Desire to Action

From Desire to Action: Part 3 – Declaration & Commitment

I’m on vacation! Hoo-rah! I’m in Traverse City, MI staring at East Grand Traverse Bay from the balcony of our condo. It’s 6:00 AM and everyone else is asleep. It’s a little chilly. I’m drinking coffee that’s gritty with grounds because I’ve lost the ability to actually brew coffee without a one-cup-coffee-pod brewing system. But coffee is essential so I’m drinking it anyway. The lake is still and looks luminous, like a sheet of glass reflecting the sunrise.
And that’s why I’m two days late getting this blog post written and posted so here we go…

We’re talking about Declaration and Commitment. (Eeeeek! Another c-word.) Last week I wrote about Choice and Experiment. I guess it stands to reason that if choice is difficult then commitment may be a psychological conundrum as well. So let’s dive in, shall we?


First, what is the difference between Choice and Commitment? Commitment may be as simple as making the same choice over and over again without fail every damn day. One of the things I’ve noticed about my ability to commit is that it’s easier for me to commit to projects that involve other people – collaborations – than it is for me to commit to personal projects where I’m relying on myself to show up only for myself.

I think this is because I’m a chronic people-pleaser and because other people naturally hold us accountable. I’m thinking about the multiple theatre projects I’ve easily committed to throughout my lifetime. I don’t think I’ve ever missed a rehearsal or a deadline for a play in my life.

But, let’s say I want to complete the first draft of my WIP, currently titled Earth Scorcher, in 100 days – which means I need to write an average of 1000 words per day – which means, at the speed of writing that I’m currently capable of, I need to sit down for at least two hours each day in order to get it done. Two hours for 100 days!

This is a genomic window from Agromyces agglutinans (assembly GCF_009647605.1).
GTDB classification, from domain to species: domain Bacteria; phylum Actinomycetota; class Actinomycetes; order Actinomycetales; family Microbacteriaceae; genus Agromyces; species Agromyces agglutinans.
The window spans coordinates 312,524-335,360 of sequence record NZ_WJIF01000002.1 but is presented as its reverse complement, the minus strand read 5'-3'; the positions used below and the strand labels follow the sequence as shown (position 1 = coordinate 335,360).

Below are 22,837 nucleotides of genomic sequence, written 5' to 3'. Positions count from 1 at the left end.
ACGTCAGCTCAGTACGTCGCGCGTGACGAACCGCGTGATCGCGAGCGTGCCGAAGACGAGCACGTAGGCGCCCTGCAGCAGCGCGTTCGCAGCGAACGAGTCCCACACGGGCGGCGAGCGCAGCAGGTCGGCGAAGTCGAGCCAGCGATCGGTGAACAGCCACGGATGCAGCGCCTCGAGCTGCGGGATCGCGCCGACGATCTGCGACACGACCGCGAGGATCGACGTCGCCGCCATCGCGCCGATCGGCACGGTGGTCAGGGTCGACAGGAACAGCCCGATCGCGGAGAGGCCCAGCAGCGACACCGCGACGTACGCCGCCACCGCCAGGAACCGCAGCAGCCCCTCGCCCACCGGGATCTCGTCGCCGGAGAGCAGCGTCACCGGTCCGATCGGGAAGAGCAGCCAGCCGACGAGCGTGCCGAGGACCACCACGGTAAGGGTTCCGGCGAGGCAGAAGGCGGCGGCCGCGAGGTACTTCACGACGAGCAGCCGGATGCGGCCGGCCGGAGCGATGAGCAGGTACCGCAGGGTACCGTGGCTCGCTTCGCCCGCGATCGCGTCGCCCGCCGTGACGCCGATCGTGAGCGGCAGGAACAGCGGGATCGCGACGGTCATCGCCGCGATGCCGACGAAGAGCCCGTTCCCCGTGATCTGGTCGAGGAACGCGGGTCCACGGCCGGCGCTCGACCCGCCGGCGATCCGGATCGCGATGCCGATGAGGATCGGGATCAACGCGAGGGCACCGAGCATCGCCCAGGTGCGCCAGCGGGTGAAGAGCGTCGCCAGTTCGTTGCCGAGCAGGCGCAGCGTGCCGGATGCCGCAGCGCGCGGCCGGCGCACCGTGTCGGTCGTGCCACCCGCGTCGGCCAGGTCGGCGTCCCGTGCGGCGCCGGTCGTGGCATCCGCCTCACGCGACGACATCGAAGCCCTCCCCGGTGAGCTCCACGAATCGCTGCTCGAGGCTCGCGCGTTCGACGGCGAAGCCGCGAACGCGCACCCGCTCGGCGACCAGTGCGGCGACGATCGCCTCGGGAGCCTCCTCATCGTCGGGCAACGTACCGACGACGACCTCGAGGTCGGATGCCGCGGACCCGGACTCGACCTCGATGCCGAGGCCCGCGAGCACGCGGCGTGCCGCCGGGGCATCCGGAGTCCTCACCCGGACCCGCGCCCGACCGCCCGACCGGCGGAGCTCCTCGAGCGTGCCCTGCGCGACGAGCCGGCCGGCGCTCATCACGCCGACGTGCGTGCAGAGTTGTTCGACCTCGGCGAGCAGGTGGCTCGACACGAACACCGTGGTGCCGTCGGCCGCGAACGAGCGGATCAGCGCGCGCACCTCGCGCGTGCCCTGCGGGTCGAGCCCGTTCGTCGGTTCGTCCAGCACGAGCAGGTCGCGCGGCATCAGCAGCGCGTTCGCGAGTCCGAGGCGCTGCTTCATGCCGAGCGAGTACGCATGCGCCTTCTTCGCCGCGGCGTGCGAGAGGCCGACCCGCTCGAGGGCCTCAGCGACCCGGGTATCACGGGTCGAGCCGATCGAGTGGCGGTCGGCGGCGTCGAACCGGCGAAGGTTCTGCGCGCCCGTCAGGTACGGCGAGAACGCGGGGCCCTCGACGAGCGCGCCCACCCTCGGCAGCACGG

That’s nothing. That’s less than one rehearsal a day for less than two plays a year – so I know I have the time. I make the time when I’m acting or directing – not to mention all the time outside of rehearsal: learning lines, blocking, set-building…

There is absolutely no reason at all that two hours of writing time should be a barrier for me.

But, in the writing scenario, I’m only accountable to myself. And, like I said, it’s much easier for me to disappoint myself than it is for me to disappoint an entire group of actors, a production crew, and an audience. Well, I may have disappointed a few audiences, but not because I didn’t show up.

Here’s the other thing – commitment within the comfort zone is soooooooo much easier than commitment outside the zone. Acting and directing are firmly inside my comfort zone. That doesn’t mean they’re easy or that they don’t require effort – just that the kind of effort they require of me is effort that I’m familiar with, that I’m trained in doing, and that I have acquired technique for. With writing I’m still slogging through that swamp of wanting to write a good book, imagining the kind of book I want to write – and then facing the contrast of the book I want to write with the book I’m currently capable of writing based on my current skill level. In other words, I suck at writing right now. I have to slog through the swamp of learning and being horrible at what I’m doing until I’ve done it enough for my skill level to actually improve and reach an acceptable standard of skill. I have a lot of learning to do so I have to be willing to show up and be uncomfortable.